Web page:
Claim otherwise barred under Georgia statute of limitation not revived by O.C.G.A. § 9-3-112 because plan payments by trustee were not on behalf of Debtor as required by O.C.G.A. § 9-3-112 and Debtor's scheduling creditor's claim as undisputed and proposing plan that provides for full payment of all allowed unsecured claims not “unqualified admission” of liability required under Georgia law; in alternative, even if Debtor otherwise revived debt pursuant to Georgia law, revival constituted post-petition waiver by Debtor of estate's defense of statute of limitation, nullified by 11 U.S.C. § 558.

Debtor's motion for turnover of car repossessed prepetition after debtor’s default under Georgia title pawn transaction denied because debtor's admitted inability to redeem car prior to expiration of right of redemption under state law (as extended by 11 U.S.C. § 108(b)), requires postpetition extinction of debtor's rights in property under Georgia pawnshop law, and 11 U.S.C. § 1322 does not entitle debtor to retain possession of collateral no longer in estate and treat creditor’s claim as secured under plan.I

Wages garnished from Debtor held in custody of garnishment court at time of Debtor's filing case were property of estate because, where no judgment against garnishee has been entered, Georgia garnishment law cannot be read to extinguish garnishment defendant's ownership interests prior to distribution of such wages from garnishment court.

Repossession of vehicle purchased by Chapter 13 debtor after confirmation of her plan violated automatic stay because property obtained by debtor after confirmation of plan, but before the case is closed, dismissed, or converted, is property of the estate pursuant to Waldron v. Brown (In re Waldron), 536 F.3d 1239 (11th Cir. 2008).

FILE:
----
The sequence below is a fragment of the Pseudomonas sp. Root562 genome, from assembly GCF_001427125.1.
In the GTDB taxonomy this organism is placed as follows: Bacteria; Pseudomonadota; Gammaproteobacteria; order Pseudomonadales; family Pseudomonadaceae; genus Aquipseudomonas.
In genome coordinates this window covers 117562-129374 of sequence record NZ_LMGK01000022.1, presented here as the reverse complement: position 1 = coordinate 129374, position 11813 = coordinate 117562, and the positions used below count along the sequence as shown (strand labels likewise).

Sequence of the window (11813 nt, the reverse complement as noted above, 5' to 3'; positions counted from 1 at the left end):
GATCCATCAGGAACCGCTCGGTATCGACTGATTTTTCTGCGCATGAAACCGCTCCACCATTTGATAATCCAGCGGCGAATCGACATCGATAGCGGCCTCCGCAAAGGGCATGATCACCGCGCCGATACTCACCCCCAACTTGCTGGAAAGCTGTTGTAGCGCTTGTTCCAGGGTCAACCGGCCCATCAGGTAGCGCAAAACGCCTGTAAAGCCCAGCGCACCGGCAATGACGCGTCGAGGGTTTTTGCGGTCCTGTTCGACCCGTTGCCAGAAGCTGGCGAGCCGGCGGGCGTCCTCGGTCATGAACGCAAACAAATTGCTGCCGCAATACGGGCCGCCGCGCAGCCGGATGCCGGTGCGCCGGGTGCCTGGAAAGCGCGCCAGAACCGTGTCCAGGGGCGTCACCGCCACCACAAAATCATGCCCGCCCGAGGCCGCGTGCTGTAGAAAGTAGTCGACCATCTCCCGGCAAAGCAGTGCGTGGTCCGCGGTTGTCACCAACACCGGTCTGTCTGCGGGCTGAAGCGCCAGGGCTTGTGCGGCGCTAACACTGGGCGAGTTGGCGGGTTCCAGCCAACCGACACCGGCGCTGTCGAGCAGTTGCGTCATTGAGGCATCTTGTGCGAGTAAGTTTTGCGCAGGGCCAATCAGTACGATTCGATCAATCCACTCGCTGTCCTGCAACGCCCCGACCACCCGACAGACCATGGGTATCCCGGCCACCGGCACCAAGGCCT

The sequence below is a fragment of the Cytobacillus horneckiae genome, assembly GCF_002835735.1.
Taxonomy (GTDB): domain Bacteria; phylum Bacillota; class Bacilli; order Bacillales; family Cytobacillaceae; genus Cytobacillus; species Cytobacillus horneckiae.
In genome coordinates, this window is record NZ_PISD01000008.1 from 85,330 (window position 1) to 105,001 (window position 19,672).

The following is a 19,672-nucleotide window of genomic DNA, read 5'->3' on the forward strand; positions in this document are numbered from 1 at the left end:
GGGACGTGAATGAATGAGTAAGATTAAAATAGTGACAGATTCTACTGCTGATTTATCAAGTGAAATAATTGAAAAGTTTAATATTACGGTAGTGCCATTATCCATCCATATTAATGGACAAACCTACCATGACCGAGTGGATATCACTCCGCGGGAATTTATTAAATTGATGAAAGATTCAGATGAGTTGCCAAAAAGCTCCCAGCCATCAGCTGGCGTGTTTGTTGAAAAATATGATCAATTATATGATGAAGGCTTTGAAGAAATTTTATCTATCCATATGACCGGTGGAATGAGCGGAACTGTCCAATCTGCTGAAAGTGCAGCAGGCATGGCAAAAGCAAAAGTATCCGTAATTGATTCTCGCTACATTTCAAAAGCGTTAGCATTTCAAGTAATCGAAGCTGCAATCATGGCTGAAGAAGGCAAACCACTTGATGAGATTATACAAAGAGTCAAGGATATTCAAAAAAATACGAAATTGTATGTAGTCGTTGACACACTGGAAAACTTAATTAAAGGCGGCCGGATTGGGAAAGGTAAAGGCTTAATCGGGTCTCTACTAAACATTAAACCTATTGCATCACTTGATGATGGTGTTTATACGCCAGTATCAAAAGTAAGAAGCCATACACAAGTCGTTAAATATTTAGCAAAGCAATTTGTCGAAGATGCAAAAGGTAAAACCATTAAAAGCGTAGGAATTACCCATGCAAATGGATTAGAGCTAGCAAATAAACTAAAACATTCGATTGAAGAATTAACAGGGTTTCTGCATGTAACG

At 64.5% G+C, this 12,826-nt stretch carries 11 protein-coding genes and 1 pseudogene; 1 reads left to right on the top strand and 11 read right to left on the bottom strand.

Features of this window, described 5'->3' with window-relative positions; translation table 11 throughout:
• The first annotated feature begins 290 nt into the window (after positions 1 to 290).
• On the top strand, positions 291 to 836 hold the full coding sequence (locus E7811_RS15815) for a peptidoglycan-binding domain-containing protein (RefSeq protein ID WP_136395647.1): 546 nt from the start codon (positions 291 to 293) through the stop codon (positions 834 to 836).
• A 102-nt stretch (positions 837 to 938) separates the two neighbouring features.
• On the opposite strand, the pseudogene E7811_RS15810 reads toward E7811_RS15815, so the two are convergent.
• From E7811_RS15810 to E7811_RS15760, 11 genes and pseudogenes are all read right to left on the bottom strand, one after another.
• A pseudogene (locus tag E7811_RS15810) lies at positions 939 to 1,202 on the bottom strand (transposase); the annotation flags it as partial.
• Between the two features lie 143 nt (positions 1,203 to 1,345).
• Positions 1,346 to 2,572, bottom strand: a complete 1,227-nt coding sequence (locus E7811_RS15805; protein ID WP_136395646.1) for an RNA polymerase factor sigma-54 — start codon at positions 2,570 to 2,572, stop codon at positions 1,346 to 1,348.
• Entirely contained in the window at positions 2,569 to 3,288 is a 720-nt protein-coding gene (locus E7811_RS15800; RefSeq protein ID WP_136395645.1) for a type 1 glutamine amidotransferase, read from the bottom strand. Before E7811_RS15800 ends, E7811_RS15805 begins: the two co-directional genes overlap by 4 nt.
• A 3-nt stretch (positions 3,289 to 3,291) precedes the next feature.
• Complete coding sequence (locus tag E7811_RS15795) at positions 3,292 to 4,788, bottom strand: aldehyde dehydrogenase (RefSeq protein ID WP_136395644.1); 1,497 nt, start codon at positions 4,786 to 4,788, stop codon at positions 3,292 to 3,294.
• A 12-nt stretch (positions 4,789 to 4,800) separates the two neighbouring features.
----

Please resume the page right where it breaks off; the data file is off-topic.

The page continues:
Judge James P. Smith

The debtor retained the plaintiff law firm to represent him and his company in state court litigation.  After the debtor ran up a sizeable amount of legal fees, the plaintiff advised that it would withdraw its representation and begin collection activity.  The debtor promised to pay the fees when he received his income tax refund.  After receiving the tax refund, the debtor did not pay it to the plaintiff.  The plaintiff sued the debtor and obtained a state court judgment of $104,000.  The bankruptcy court held that the debtor had fraudulently misrepresented the amount of his anticipated refund and that he had not yet received it.  The court held that the debtor’s debt was nondischargeable pursuant to 11 U.S.C. § 523(a)(2)(A).

The debtor made a large estimated tax payment to the IRS and the Georgia Department of Revenue just prior to filing bankruptcy.  The Chapter 7 trustee demanded, pursuant to 11 U.S.C. § 542(a), that the debtor turn over the federal and state tax credits arising from the estimated tax payments.  The trustee alternatively asked for turn over of a portion of the tax returns based upon the percentage of tax payments made prepetition and postpetition.  The court held that the estimated tax credits were not subject to turn over because the only interest which the debtor had in the payments was the right to request a refund after filing her tax returns.  The court also held that tax refunds should, except in exceptional cases, be prorated based upon the number of calendar days before and after the petition date.

The court held that, if the trustee or an unsecured creditor objects to confirmation, a Chapter 13 debtor must pay interest to unsecured creditors in order to comply with § 1325(b)(1)(A) when the debtor is not paying all of his projected disposable income to unsecured creditors pursuant to § 1325(b)(1)(B).